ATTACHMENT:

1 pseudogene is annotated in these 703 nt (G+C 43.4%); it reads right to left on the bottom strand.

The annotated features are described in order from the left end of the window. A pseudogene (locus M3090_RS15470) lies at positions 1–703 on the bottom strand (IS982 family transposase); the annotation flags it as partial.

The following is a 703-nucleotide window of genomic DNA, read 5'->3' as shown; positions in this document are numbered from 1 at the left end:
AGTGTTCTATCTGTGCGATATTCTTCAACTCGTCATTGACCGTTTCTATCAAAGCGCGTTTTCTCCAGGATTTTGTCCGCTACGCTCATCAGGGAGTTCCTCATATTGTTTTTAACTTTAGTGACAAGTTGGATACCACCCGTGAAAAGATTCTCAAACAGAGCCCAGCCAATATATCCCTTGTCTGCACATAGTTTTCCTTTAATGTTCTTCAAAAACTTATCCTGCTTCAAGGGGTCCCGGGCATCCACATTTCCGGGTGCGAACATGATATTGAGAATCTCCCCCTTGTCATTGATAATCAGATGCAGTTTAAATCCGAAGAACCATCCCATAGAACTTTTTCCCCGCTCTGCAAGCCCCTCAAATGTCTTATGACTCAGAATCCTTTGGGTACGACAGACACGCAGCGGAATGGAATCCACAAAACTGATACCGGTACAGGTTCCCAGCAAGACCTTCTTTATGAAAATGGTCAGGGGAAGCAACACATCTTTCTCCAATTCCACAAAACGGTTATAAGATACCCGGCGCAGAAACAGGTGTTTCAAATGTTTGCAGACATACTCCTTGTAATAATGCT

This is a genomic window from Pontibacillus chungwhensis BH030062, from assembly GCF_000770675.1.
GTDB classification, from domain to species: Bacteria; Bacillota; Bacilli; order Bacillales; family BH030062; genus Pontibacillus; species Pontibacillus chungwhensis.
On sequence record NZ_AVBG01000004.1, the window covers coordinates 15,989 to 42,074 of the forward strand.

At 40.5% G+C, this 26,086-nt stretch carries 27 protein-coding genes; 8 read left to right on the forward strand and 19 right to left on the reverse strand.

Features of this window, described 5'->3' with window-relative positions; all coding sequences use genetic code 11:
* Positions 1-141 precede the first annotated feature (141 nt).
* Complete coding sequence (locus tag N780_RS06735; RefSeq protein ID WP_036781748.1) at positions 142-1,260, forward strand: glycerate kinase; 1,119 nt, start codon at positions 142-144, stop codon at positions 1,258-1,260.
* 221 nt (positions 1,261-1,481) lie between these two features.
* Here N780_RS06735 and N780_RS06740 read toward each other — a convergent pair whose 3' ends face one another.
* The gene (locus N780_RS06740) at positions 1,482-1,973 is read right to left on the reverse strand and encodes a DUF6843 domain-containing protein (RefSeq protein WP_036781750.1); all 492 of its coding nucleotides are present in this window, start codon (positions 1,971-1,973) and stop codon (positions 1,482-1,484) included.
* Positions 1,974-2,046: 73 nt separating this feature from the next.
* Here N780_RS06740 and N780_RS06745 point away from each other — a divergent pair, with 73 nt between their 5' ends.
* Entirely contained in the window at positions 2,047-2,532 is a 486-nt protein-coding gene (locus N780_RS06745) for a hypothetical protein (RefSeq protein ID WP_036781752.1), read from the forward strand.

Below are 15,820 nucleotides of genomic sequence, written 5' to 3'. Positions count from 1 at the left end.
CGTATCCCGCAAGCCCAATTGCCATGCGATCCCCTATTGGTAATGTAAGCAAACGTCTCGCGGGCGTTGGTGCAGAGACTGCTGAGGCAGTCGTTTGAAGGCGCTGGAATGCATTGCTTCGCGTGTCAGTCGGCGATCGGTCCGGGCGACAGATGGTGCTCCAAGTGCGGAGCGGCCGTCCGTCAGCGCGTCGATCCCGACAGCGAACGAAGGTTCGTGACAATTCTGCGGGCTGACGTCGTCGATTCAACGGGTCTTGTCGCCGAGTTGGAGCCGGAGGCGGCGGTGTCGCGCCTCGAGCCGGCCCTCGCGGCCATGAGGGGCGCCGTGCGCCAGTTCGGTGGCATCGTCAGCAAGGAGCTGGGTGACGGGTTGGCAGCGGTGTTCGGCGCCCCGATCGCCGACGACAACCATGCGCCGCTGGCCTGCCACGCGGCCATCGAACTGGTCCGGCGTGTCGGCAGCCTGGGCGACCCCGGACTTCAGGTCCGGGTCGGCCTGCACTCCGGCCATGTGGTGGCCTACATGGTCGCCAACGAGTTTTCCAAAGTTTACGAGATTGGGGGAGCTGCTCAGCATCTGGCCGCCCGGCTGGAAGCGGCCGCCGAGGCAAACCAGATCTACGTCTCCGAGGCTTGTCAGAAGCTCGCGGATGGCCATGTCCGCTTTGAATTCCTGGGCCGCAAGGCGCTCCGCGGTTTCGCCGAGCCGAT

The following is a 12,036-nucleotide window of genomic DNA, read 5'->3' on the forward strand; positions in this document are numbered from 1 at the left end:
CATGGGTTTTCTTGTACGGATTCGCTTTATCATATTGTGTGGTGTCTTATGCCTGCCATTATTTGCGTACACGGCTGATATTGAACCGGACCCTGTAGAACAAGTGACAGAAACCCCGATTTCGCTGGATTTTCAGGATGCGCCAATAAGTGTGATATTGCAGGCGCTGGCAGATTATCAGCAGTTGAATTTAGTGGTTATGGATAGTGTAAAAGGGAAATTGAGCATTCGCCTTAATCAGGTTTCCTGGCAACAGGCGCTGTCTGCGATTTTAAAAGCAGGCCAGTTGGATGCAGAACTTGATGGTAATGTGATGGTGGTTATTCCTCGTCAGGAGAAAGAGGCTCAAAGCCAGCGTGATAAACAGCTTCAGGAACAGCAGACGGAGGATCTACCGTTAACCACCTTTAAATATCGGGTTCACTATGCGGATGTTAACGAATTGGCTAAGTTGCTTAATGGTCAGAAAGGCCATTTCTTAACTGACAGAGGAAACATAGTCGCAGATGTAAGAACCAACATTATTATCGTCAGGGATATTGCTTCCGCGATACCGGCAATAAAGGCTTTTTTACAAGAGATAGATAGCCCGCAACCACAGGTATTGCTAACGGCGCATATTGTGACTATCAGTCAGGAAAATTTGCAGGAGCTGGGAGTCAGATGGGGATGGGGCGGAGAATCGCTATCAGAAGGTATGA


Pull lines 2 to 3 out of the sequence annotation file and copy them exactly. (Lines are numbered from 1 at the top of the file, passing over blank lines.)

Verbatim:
The annotated features are described in order from the left end of the window. A pseudogene (locus M3090_RS15470) lies at positions 1–703 on the bottom strand (IS982 family transposase); the annotation flags it as partial.

The following is a 703-nucleotide window of genomic DNA, read 5'->3' as shown; positions in this document are numbered from 1 at the left end: